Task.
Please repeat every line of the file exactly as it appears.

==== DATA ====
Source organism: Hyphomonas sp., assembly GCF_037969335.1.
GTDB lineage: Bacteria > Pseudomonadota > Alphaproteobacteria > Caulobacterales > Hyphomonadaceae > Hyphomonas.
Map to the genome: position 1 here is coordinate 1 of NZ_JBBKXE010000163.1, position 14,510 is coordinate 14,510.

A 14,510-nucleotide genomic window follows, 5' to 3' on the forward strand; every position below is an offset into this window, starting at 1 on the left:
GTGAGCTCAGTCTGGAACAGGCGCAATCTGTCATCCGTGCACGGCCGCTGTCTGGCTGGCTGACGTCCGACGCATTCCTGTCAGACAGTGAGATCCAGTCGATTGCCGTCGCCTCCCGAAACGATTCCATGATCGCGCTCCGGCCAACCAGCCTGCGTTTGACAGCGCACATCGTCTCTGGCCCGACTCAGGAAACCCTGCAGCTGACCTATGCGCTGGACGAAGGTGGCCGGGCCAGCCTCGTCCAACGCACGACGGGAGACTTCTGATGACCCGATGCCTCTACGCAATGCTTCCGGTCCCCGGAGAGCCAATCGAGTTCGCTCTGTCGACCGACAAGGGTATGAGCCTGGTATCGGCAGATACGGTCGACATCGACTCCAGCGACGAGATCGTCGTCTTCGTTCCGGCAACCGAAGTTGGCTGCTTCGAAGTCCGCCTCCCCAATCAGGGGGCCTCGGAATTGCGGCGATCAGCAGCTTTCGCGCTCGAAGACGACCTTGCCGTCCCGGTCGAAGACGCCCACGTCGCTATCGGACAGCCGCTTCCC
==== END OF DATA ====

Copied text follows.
Source organism: Hyphomonas sp., assembly GCF_037969335.1.
GTDB lineage: Bacteria > Pseudomonadota > Alphaproteobacteria > Caulobacterales > Hyphomonadaceae > Hyphomonas.
Map to the genome: position 1 here is coordinate 1 of NZ_JBBKXE010000163.1, position 14,510 is coordinate 14,510.

A 14,510-nucleotide genomic window follows, 5' to 3' on the forward strand; every position below is an offset into this window, starting at 1 on the left:
GTGAGCTCAGTCTGGAACAGGCGCAATCTGTCATCCGTGCACGGCCGCTGTCTGGCTGGCTGACGTCCGACGCATTCCTGTCAGACAGTGAGATCCAGTCGATTGCCGTCGCCTCCCGAAACGATTCCATGATCGCGCTCCGGCCAACCAGCCTGCGTTTGACAGCGCACATCGTCTCTGGCCCGACTCAGGAAACCCTGCAGCTGACCTATGCGCTGGACGAAGGTGGCCGGGCCAGCCTCGTCCAACGCACGACGGGAGACTTCTGATGACCCGATGCCTCTACGCAATGCTTCCGGTCCCCGGAGAGCCAATCGAGTTCGCTCTGTCGACCGACAAGGGTATGAGCCTGGTATCGGCAGATACGGTCGACATCGACTCCAGCGACGAGATCGTCGTCTTCGTTCCGGCAACCGAAGTTGGCTGCTTCGAAGTCCGCCTCCCCAATCAGGGGGCCTCGGAATTGCGGCGATCAGCAGCTTTCGCGCTCGAAGACGACCTTGCCGTCCCGGTCGAAGACGCCCACGTCGCTATCGGACAGCCGCTTCCC